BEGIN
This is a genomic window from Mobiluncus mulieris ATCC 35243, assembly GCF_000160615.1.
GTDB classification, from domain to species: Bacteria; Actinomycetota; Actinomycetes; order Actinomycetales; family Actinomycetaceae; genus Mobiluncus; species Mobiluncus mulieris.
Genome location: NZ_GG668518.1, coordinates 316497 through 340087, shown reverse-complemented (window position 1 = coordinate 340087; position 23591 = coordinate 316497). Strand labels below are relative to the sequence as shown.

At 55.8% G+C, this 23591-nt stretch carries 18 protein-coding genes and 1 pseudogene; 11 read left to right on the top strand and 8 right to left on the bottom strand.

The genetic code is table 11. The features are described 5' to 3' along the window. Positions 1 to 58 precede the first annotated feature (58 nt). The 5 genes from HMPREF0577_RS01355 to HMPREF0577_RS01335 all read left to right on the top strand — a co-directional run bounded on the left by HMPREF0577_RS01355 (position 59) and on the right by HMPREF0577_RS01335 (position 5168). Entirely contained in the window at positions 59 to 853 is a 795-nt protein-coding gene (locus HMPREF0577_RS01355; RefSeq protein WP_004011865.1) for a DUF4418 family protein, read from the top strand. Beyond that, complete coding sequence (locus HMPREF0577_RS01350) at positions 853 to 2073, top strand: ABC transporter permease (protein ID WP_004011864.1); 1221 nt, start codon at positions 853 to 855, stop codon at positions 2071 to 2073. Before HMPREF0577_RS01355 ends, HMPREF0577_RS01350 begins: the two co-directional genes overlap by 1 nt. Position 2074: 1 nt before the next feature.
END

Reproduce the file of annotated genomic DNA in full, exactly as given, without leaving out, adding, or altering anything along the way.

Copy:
This is a genomic window from Mobiluncus mulieris ATCC 35243, assembly GCF_000160615.1.
GTDB classification, from domain to species: Bacteria; Actinomycetota; Actinomycetes; order Actinomycetales; family Actinomycetaceae; genus Mobiluncus; species Mobiluncus mulieris.
Genome location: NZ_GG668518.1, coordinates 316497 through 340087, shown reverse-complemented (window position 1 = coordinate 340087; position 23591 = coordinate 316497). Strand labels below are relative to the sequence as shown.

At 55.8% G+C, this 23591-nt stretch carries 18 protein-coding genes and 1 pseudogene; 11 read left to right on the top strand and 8 right to left on the bottom strand.

The genetic code is table 11. The features are described 5' to 3' along the window. Positions 1 to 58 precede the first annotated feature (58 nt). The 5 genes from HMPREF0577_RS01355 to HMPREF0577_RS01335 all read left to right on the top strand — a co-directional run bounded on the left by HMPREF0577_RS01355 (position 59) and on the right by HMPREF0577_RS01335 (position 5168). Entirely contained in the window at positions 59 to 853 is a 795-nt protein-coding gene (locus HMPREF0577_RS01355; RefSeq protein WP_004011865.1) for a DUF4418 family protein, read from the top strand. Beyond that, complete coding sequence (locus HMPREF0577_RS01350) at positions 853 to 2073, top strand: ABC transporter permease (protein ID WP_004011864.1); 1221 nt, start codon at positions 853 to 855, stop codon at positions 2071 to 2073. Before HMPREF0577_RS01355 ends, HMPREF0577_RS01350 begins: the two co-directional genes overlap by 1 nt. Position 2074: 1 nt before the next feature.